Balancing Scientific Usefulness with Privacy
A scenario about a researcher working with tissue samples trying to balance the need for in-depth demographic information with the individuals right to privacy.
A researcher believes that breast cancer occurs only when a combination of inherited and acquired genetic mutations occur, and theorizes that biopsied breast tissue might be used to detect earlier pre-cancerous mutations that might help predict who is at increased risk of cancer. The scientist wants to use archived tissue samples and correlate them with later medical records indicating whether the person went on to develop breast cancer. The scientist wants to know whether certain early mutations are especially likely to predict later cancers, or alternatively whether the sheer number of mutations in key sites in the genome might be used as an index of risk.
Given the latency of breast cancer, the scientist prefers tissue at least ten to thirty years old, for which there is accurate and complete medical follow up. Unfortunately, at the time the tissues were obtained, informed consent for their use in research was either not asked at all, or was obtained through a very brief and general consent form. Neither researchers nor patients anticipated this kind of research when the tissues were gathered.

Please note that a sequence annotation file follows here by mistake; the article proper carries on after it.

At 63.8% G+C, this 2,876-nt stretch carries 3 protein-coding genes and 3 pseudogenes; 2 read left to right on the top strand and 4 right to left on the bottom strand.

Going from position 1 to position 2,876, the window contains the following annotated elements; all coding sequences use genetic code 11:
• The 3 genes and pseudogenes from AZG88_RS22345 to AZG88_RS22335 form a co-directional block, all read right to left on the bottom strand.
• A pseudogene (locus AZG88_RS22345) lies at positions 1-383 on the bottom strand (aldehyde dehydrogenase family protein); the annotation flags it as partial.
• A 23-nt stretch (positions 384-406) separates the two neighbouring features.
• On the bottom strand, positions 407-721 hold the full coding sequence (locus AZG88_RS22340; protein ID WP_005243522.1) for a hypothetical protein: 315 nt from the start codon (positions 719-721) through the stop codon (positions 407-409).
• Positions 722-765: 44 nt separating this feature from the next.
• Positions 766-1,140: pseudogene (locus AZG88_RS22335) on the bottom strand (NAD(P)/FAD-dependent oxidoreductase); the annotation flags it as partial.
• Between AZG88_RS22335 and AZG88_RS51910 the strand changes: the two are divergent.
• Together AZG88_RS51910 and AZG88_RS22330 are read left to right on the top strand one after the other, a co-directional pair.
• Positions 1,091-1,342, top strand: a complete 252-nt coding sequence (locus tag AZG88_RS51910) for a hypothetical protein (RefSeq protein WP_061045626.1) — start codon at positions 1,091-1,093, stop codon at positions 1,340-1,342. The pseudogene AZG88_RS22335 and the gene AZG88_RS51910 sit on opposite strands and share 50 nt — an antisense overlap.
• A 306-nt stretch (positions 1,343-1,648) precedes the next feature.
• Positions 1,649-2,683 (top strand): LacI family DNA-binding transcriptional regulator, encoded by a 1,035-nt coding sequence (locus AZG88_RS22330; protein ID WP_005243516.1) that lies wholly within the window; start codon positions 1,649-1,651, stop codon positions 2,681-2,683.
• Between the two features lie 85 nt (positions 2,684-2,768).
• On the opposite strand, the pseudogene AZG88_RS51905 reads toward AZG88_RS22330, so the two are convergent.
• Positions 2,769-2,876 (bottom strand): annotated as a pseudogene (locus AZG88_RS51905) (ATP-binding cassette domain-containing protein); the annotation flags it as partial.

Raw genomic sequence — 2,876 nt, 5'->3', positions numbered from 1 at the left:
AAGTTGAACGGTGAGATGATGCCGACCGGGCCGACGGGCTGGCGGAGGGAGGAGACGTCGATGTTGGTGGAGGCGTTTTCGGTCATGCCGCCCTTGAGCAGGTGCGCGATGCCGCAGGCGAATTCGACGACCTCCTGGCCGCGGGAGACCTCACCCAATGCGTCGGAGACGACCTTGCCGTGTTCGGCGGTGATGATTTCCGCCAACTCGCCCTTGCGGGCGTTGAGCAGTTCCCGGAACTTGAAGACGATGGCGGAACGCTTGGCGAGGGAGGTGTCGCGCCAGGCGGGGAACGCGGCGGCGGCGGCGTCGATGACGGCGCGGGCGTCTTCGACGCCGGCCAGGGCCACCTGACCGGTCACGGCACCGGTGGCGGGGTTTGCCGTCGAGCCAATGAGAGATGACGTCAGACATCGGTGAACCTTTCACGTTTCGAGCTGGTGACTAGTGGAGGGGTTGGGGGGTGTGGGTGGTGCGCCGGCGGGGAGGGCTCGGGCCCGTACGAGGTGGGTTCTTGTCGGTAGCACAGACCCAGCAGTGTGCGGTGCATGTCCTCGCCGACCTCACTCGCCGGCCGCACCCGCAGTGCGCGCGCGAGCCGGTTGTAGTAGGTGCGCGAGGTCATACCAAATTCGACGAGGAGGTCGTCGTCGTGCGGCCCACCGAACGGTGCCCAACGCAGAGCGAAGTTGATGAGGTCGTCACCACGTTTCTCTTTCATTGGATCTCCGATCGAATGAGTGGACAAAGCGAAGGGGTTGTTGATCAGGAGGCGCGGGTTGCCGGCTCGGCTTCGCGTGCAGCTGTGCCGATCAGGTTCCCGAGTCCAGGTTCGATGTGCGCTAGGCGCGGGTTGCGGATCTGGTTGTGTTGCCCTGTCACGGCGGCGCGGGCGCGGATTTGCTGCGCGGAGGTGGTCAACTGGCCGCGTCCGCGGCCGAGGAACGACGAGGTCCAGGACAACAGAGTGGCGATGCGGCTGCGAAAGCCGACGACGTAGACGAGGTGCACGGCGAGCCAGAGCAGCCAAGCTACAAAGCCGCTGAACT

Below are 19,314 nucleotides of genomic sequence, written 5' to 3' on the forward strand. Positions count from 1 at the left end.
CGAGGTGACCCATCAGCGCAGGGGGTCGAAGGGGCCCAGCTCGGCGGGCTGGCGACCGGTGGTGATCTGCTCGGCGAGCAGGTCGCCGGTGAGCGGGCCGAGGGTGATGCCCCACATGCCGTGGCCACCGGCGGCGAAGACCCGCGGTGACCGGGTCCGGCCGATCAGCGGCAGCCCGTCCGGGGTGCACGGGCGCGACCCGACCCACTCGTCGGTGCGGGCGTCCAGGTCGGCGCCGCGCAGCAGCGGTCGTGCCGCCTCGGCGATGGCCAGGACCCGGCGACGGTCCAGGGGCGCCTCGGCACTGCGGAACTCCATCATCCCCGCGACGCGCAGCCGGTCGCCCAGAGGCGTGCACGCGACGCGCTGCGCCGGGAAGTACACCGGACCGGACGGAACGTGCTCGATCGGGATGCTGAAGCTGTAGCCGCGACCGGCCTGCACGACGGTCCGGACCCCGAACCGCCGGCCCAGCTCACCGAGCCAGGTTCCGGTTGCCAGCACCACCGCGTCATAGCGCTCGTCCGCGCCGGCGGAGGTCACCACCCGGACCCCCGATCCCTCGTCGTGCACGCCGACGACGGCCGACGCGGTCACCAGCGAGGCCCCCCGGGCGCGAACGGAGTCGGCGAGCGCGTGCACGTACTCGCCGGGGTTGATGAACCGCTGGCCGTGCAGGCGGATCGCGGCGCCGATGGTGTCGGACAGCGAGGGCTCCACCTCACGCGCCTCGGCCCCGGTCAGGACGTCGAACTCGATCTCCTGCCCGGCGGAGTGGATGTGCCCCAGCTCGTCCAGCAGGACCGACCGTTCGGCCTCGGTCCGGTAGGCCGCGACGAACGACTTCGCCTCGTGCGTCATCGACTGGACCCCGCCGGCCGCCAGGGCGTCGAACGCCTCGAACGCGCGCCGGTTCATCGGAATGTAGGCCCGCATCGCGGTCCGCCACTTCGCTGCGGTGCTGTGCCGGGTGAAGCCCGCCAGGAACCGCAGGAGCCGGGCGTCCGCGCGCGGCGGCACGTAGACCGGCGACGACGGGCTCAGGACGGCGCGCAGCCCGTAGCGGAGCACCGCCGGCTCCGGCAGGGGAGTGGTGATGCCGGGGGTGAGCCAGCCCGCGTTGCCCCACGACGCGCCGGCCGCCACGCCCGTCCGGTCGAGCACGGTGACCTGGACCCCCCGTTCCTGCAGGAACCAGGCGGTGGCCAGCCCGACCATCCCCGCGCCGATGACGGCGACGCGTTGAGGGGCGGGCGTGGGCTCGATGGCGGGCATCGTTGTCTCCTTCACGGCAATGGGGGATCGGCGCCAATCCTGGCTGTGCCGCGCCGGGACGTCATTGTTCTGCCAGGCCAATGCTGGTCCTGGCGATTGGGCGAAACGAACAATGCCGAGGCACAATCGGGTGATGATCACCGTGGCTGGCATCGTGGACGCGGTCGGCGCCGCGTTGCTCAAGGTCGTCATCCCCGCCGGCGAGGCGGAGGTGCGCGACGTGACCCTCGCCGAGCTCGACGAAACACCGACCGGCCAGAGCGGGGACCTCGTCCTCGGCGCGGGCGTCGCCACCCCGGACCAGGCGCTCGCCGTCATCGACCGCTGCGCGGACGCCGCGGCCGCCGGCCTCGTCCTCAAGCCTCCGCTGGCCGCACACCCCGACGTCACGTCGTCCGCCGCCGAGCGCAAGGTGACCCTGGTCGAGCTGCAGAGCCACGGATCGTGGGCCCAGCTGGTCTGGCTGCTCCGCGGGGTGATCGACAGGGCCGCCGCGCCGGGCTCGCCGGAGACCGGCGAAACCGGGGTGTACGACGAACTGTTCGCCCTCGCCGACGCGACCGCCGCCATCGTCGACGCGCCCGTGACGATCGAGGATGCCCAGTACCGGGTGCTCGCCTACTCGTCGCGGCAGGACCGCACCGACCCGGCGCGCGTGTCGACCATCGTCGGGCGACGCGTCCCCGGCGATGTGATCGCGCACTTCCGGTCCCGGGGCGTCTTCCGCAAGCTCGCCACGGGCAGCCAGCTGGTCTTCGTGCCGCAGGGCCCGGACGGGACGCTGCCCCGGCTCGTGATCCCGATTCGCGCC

- Were the consents given then adequate to use the tissue for research today?
- What if no record of consent exists for a particular sample?
- Should the persons be tracked down and asked to consent specifically for this study?
- What are the reasons for or against this course?
Caroline Whitbeck introduced methods and modules for discussing numerous issues in responsible conduct of research at a Sigma Xi Forum in 2000. Partial funding for the development of this material came from an NIH grant.
You can find the entire sequence on the OEC at Scenarios for Ethics Modules in the Responsible Conduct of Research. Some information in these historical modules may be out-of-date; for instance, there may be a new edition of the professional society's code that is referred to in an item. If you have suggestions for updates, please contact the OEC.